SPRACHE
Leichte
Sprache
Menu

Climate Change, Energy and Environment

Combining Social and Ecological Responsibility

Climate change is real – and its effects can already be felt all around the world. In order to counteract the destruction of our planet, we need to live more sustainably and stop wasting resources. This will require enormous changes, such as moving away from fossil fuels like coal and towards low-emission power sources like wind or solar energy. This structural change has great potential – if it is shaped justly.

All over the world, we are advocates for a socio-ecological transition, which will be an answer to both the ecological and the social question. Our vision: Low-emission, resource-conserving and socially inclusive economic systems in which everybody has a chance for a decent life that is based on human rights principles. In order to facilitate this goal, we are building stable, broad and progressive coalitions between the ecological movement, politics and trade unions that pave the way towards a more sustainable future.

more information

World Climate Conference

FES @ #COP

Where do we go now after the Paris Agreement? Assessments, analyses and contributions from young activists at the annual World Climate Conferences provide answers. more


News About Climate Change, Energy and Environment

Chennai’s pursuit towards a green and inclusive city

Rapid urbanisation in Chennai is leaving the city's vulnerable susceptible to effects of unplanned growth and climate change. A photo essay with...


Read more
 

The need to transform mobility for liveable and social cities

A comparison of four Asian cities highlights the similarities, differences, and possible lessons learned as each tries to improve the transport...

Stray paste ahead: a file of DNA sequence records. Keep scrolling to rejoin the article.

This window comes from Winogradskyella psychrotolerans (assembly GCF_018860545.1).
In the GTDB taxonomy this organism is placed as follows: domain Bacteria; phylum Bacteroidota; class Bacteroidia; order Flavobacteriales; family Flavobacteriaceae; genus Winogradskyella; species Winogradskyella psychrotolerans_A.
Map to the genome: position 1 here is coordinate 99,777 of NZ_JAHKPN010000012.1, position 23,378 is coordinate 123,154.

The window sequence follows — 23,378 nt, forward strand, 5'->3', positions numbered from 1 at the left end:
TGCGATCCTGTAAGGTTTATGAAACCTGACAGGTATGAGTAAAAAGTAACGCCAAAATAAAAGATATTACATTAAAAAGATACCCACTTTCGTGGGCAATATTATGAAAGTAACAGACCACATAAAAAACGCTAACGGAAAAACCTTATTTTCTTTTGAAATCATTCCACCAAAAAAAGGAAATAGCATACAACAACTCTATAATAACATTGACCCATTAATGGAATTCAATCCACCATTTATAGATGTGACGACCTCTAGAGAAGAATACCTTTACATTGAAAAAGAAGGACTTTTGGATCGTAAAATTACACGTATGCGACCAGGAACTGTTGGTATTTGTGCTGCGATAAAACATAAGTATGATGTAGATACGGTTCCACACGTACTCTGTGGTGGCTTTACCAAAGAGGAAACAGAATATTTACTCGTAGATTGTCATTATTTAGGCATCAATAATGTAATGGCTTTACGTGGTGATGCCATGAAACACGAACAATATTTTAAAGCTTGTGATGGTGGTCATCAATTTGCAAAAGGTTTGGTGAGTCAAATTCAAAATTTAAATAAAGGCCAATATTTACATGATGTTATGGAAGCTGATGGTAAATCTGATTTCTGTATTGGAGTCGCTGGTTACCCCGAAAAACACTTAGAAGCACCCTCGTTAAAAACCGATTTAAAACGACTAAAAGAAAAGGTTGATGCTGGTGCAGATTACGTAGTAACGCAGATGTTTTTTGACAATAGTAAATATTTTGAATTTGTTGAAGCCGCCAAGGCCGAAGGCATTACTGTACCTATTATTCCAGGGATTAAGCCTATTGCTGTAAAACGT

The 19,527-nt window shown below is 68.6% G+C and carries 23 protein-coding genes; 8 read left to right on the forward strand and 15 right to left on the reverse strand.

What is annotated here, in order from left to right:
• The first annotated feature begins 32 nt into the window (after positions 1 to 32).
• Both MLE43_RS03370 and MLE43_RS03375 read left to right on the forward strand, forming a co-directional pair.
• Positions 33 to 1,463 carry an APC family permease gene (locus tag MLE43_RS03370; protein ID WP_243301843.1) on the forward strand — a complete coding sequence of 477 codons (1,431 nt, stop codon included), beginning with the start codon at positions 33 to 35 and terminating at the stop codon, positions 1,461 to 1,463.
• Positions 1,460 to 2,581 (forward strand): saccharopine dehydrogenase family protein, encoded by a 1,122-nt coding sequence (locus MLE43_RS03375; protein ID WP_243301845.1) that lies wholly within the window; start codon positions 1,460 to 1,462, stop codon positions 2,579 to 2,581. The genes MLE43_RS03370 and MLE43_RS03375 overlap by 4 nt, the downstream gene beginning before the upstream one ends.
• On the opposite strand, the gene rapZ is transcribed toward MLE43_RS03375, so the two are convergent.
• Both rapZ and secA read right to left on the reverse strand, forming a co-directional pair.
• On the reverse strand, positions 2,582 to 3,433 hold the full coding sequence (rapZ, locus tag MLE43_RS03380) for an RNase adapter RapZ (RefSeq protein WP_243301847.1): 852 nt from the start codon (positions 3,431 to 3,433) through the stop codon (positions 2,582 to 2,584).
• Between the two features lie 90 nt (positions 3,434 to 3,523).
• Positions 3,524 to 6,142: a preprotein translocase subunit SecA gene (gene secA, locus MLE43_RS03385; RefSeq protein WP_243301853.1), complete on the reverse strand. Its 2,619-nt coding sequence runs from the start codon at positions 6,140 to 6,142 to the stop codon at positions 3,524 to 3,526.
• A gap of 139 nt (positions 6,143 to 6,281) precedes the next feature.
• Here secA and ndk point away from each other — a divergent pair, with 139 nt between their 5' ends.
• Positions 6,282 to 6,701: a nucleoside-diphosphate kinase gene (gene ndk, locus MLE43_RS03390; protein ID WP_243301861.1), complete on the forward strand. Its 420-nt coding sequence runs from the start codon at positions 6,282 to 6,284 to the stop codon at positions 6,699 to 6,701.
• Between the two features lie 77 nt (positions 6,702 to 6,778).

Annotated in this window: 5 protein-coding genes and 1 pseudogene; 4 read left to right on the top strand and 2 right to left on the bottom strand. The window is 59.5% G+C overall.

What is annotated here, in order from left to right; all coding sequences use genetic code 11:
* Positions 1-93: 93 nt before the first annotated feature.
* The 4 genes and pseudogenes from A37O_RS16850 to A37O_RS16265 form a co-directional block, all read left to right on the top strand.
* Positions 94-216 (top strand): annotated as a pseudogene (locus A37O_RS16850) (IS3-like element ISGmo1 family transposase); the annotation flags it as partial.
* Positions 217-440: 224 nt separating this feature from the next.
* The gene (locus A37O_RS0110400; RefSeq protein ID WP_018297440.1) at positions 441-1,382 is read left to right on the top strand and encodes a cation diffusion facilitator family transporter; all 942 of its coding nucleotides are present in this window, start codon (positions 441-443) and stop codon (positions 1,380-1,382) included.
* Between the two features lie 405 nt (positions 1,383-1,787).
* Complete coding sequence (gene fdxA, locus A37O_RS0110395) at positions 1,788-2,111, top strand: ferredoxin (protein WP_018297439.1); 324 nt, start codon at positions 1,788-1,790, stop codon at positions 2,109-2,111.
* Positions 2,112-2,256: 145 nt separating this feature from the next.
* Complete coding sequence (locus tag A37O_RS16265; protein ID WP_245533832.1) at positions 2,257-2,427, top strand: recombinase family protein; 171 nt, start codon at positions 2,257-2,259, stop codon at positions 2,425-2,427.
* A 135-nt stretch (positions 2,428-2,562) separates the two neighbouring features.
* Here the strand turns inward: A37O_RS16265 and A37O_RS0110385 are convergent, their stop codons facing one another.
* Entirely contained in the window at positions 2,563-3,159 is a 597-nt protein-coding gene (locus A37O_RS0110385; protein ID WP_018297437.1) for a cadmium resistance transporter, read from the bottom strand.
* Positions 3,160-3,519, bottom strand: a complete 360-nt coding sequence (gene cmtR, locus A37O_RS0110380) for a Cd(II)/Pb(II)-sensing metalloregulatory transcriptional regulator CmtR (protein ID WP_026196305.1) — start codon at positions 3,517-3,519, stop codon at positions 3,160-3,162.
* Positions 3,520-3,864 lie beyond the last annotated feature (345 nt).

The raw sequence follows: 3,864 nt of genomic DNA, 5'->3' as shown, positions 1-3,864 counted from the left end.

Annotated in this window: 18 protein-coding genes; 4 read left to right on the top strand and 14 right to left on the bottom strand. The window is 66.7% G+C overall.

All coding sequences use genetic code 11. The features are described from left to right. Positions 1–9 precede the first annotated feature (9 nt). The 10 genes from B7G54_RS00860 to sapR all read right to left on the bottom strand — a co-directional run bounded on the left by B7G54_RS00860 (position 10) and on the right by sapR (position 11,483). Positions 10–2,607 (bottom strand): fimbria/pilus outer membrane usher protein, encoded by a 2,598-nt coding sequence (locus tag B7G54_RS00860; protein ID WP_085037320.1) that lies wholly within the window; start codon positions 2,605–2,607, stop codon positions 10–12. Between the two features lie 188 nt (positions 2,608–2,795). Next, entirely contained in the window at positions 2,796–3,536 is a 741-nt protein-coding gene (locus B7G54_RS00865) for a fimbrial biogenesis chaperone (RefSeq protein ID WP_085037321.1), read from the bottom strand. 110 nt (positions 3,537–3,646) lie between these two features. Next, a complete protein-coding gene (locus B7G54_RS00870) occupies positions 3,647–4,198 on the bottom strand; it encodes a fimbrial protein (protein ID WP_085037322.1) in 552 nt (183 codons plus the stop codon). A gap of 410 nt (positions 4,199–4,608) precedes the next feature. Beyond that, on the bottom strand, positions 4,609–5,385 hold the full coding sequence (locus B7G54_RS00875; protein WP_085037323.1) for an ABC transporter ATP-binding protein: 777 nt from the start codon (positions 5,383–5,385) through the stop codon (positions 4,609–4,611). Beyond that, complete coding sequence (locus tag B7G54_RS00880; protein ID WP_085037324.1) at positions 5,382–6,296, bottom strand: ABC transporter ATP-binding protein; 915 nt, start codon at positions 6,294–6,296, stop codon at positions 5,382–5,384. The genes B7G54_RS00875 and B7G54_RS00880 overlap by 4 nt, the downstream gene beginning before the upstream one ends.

Read more
 

Capitalist Patriarchal Nightmare, Ecofeminist Awakening

We must dismantle capitalist patriarchy that thrives on exploiting women and nature to attain a socially and environmentally just future.


Read more
 

A new paradigm for Asia's cities

Friedrich-Ebert-Stiftung in Asia launches an interactive map that lets viewers explore the current state of social and ecological development in eight...


Read more
 
[Translate to English:]

COP26: Africa is already on the way to Cairo

Many delegations left Glasgow with mixed feelings. What are the main takeaways from an African perspective and what are the next steps in the run-up...


Read more
 

More articles are available here.

Six Messages on International Climate & Energy Policy by FES more

Publikation

Climate Manual: Climate action. Socially. Just.

In our new manual, we present numerous arguments showing that social progress and ambitious climate action must go hand in hand. Enjoy reading! more


Publications

Western Balkans manifesto for the future of Europe

Sarajevo, 2022

Download publication (1,4 MB PDF-File)


Manna', Rashed; Saffouri, Omar

Power-to-[X]

Green hydrogen opportunities in Jordan ; Report to the Friedrich-Ebert-Stiftung
Amman, 2022

Download publication (5,3 MB PDF-File)


Wilts, Henning

The circular economy

Kick-starting the transformation
Bonn, 2022

Download publication (310 KB, PDF-File)